Max Biaggi Breaks World Superbike Record with 203.1 mph Top Speed at Monza

05/07/2010 @ 3:25 pm, by Jensen Beeler1 COMMENT

It was Suzuki who drew first blood, breaking the 200mph barrier at Monza, but it was Max Biaggi who set the bar the highest today during World Superbike FP1 practice. Clocking 203.21 mph (nearly 327 kph) down the straight, Biaggi broke the WSBK top speed record, but still fell short of the all-time superbike record, which was also set at Monza, and also by an Aprilia.

Last week, Fabrizio Pellizzon clocked 203.4 mph on his CIV spec’d Aprilia RSV4. Either way you look at it, the Alitalia Aprilia team is sure to be a force in Italy this week.

Aprilia RSV4 Race Replica Coming?

04/29/2010 @ 2:49 pm, by Jensen Beeler4 COMMENTS

MotoBlog.it is reporting that Aprilia is set to release a race-spec replica of its RSV4 superbike. While the rumor is not clear if this will be a track-only model, or street-legal race rep like the Desmosedici RR, what is clear is that the bike is expected come with a WSBK spec motor, chassis, and electronics package.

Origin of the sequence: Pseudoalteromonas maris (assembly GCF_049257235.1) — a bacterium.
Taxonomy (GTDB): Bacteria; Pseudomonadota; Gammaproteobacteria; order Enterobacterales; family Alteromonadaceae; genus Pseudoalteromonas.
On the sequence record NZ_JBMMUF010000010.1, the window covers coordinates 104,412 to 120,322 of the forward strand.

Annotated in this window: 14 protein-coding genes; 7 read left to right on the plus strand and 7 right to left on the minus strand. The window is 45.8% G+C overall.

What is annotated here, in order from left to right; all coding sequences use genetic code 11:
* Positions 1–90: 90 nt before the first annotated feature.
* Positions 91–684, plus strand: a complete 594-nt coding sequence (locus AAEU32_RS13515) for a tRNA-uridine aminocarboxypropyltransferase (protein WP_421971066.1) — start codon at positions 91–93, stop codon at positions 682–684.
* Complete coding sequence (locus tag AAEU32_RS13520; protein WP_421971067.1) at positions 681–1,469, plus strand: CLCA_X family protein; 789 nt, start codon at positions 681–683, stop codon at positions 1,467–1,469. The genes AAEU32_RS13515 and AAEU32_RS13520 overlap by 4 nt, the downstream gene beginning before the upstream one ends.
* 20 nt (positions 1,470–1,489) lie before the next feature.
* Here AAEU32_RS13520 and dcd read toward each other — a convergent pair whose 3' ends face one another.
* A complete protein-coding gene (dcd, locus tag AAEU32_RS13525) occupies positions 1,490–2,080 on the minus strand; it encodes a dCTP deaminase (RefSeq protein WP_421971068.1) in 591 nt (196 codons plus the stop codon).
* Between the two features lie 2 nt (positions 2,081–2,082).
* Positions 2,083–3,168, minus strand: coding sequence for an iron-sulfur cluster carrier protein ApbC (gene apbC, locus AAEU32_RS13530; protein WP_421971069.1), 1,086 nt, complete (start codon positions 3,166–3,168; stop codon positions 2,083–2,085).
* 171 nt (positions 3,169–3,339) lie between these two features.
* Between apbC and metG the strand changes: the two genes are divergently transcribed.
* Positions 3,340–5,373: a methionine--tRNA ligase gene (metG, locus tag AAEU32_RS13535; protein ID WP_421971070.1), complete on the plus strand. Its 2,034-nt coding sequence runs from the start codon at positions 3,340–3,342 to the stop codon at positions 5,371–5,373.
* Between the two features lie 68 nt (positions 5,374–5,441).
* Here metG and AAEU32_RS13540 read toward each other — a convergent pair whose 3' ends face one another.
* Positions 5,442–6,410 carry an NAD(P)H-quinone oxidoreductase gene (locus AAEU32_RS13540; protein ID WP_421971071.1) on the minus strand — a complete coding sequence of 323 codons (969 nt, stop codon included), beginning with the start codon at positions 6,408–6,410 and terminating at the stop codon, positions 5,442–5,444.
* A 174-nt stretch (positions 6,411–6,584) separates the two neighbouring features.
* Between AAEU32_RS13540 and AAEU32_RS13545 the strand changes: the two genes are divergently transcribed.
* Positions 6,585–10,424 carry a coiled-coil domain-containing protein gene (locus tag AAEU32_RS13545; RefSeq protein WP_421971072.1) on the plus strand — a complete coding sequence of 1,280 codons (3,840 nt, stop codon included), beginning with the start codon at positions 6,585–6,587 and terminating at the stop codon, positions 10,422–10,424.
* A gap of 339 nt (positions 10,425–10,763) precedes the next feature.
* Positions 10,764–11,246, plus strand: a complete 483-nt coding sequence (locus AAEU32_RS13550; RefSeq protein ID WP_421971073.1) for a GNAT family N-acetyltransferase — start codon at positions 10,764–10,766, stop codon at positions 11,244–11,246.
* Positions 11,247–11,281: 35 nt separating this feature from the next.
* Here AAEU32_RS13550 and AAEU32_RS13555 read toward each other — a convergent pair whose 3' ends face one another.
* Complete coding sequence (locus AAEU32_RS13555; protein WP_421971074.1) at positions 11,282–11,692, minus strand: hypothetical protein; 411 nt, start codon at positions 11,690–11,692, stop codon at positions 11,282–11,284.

With a price tagged rumored to be around €50,000, the race replica RSV4 certainly won’t be cheap if it’s built, but compare that price to the €90,000 price tag that comes on Ducati’s 1198RS race bike that teams have to purchase from Bologna if they want to compete in WSBK, and the RSV4 starts looking very affordable. However, with most rumors, we’re not sure this story is all that it’s cracked up to be. Keep reading for our analysis and thoughts.

Aprilia RSV4 Allowed to Use Gear Driven Camshaft Motor in World Superbike Racing

04/05/2010 @ 6:08 am, by Jensen Beeler4 COMMENTS